You Can Thank A Musical For The Dawn Of Disgaea

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“Say no to violence,” declares the 12-year-old as she pulls out a gun and fires at the forest creatures in front of her. You don’t expect someone to pack so royally, especially in a classic pixelated turn-based RPG with a traditional fantasy setting, but it’s all part of the humor of the Rhapsody series. The more I played, the wilder things got. Crea, a girl with a gun, accompanies her best friend, Princess Kururu, on her quest for true love, but this port from the past is full of comedy as well as emotional twists.



During the preview, two friends follow the trail of kidnapped ice cream chefs to a parlor run by cats. As you discover and rescue each chef, there’s a dramatic Law & Order-like sound blast, and you’ll eventually encounter the main cat chef, leading into one of Rhapsody’s signature musical scores. Pixelated cats dance around while the chef eats and mixes all the necessary ingredients for the ice cream. It’s something you have to see for yourself to fully appreciate, but it’s easy to see why fans rave about the musical aspect of the series.

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RELATED: It’s not too late to get into Disgaea

It all seems pretty cute until the chef feeds the mixture to the kittens, who then poop out the ice cream. It turns out that cats can’t make ice cream properly. Princess Kururu — who had previously unknowingly eaten an ice cream — is outraged, and while she vents her disgust, the word ‘poop’ is censored when she speaks for comic effect. Of course the girls then fight the cats. It’s such a hilariously unexpected moment that many of us at the event lingered over others as they approached the piece to witness their reaction.

I’ve never heard of the Rhapsody series, but that’s not surprising given that the upcoming release of Rhapsody: Marl Kingdom Chronicles will be the first time that Rhapsody 2 and 3 will be localized in the West, even though both are over twenty years old. The first game, Rhapsody: A Musical Adventure, was released in Japan in 1998 and in the US in 2000, but Europe didn’t see it until 2009.

Adam Johnson, senior director of business development at NIS America, told me that Rhapsody and La Pucelle are precursors to Disgaea. Although not direct sequels, you can see the evolution of what NIS was doing and what would eventually become Disgaea. Rhapsody plays so differently than Disgaea, offering turn-based battles with creatures that can be summoned and puppets that can be collected and used in battle. La Pucelle was based on the same setting as Rhapsody, but is mechanically closer to Disgaea, being a tactical RPG. Each new game was a step closer to its final form – Disgaea.

Known as Marl Kingdom in Japan, the series was a hit that spawned two sequels and several spin-offs, including a mahjong game and a mobile game. “That was [Nippon Ichi Software’s] the first really big franchise,” says Johnson. “The next big game was called La Pucelle, which had a lot of gameplay features that you would later find in Disgaea. It’s a grid-based strategy RPG, it has geographical elements that will later appear in Disgaea, and a lot of things that come back from Rhapsody were used in Disgaea as well.”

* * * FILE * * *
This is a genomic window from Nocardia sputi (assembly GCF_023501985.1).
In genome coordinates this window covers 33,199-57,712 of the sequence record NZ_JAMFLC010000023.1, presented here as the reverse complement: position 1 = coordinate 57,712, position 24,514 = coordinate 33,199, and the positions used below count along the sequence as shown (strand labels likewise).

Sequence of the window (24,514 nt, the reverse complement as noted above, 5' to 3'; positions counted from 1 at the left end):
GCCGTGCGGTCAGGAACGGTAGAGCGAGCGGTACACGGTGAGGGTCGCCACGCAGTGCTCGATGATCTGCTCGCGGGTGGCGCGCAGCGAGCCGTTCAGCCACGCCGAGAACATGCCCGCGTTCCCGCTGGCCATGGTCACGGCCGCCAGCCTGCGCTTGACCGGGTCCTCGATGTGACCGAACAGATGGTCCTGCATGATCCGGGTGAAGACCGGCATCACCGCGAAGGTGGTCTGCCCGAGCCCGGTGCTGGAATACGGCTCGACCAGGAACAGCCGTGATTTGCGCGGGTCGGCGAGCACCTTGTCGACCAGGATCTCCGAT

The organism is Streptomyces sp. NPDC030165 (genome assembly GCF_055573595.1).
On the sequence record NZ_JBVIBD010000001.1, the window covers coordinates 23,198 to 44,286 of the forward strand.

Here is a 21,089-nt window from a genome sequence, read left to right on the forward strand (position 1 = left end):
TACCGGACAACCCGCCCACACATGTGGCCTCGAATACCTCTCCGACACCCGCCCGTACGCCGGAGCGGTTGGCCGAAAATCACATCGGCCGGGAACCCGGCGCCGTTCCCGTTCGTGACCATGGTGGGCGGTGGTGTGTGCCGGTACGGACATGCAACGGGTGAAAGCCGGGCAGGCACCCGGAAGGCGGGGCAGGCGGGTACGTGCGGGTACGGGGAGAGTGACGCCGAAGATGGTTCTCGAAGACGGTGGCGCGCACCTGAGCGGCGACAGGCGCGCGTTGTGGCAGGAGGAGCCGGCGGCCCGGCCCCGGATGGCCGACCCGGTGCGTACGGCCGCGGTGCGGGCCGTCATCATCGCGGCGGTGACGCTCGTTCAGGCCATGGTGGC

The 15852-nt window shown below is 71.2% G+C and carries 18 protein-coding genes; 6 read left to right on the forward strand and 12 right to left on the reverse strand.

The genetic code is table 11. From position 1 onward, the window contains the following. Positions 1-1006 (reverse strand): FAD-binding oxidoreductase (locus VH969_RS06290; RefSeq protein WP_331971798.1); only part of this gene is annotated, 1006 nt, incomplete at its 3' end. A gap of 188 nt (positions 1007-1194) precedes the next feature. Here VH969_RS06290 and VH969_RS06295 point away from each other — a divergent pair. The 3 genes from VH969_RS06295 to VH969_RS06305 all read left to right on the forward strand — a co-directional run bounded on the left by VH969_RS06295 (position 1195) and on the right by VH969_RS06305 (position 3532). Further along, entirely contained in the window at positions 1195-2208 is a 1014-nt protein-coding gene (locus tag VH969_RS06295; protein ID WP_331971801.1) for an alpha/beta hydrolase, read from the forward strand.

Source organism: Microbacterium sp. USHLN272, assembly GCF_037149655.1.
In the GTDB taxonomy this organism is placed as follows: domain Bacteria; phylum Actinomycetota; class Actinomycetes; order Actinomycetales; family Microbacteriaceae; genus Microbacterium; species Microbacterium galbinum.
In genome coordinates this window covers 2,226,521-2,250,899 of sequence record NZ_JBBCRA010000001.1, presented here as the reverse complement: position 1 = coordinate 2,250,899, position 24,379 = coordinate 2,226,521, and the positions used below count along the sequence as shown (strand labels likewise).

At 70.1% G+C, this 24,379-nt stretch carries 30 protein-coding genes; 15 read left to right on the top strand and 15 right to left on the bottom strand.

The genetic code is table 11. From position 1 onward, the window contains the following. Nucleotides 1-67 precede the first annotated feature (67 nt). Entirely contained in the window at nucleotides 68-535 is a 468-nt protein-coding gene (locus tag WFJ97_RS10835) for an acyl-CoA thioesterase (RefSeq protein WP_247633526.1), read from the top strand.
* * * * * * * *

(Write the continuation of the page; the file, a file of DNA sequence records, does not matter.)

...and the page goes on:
La Pucelle - The player who attacks the Pumpkins in the level.

Maid.

Rhapsody elements still dominate Disgaea. Both games share a similar sense of humor, as well as more direct references, such as the Eringer mushroom monster type and the Rosen Queen Company store, which pays homage to Rhapsody’s Etoile Rosenqueen. This is a multi-layered level of fanservice in more ways than one, but to fully appreciate it, you need to play both Rhapsody and La Pucelle.

“A lot of Disgaea’s sound cues come from that series,” Johnson says, humming the tune. “It’s very lovely that they continued. You can find little things where you’re like, ‘oh, I didn’t know they were doing that’. Like if you’re playing Breath of the Wild or Tears of the Kingdom and you hear those themes from Ocarina of Time or something.”

It’s interesting to think how Disgaea was NIS’ biggest series worldwide, though it’s not the first time a spin-off or spiritual successor has overtaken the original. Nier is much more famous than Drakengard, people know and love Persona more than Shin Megami Tensei, and even Super Mario started as a character in Donkey Kong.

Disgaea, Prinny brandishes her knives

“NIS really likes to do that,” says Johnson. “You’ll see the Prinnies pop up in a lot of different things, but they’ve been loosely connecting all of their universes for a long time. Phantom Brave has a character that appears in another game called Soul Nomad, and the implication is that one of Phantom Brave’s endings leads to Soul Nomad. “It’s the same character because of what happened in the previous game, but you wouldn’t know that if you hadn’t played Phantom Brave. It’s just there for the fans.”

Even as a non-Disgaea player, I found Rhapsody: Marl Kingdom Chronicles easy to enjoy. Its unusual humor, charming retro style and graphics, interesting puppet battle mechanics and funny musical numbers give it real charm. Of the two, I preferred Rhapsody 2, but Rhapsody 3 adds a whole new layer to the battles – literally – for those who want to dive a lot deeper into tactics.

Rhapsody: Marl Kingdom Chronicles launches on August 29, while Disgaea 7 launches later this year. It’s a great opportunity for fans to embrace the newest addition to the series while discovering the roots of Disgaea.

NEXT: Eternights Preview – Falling in Love at the End of the World

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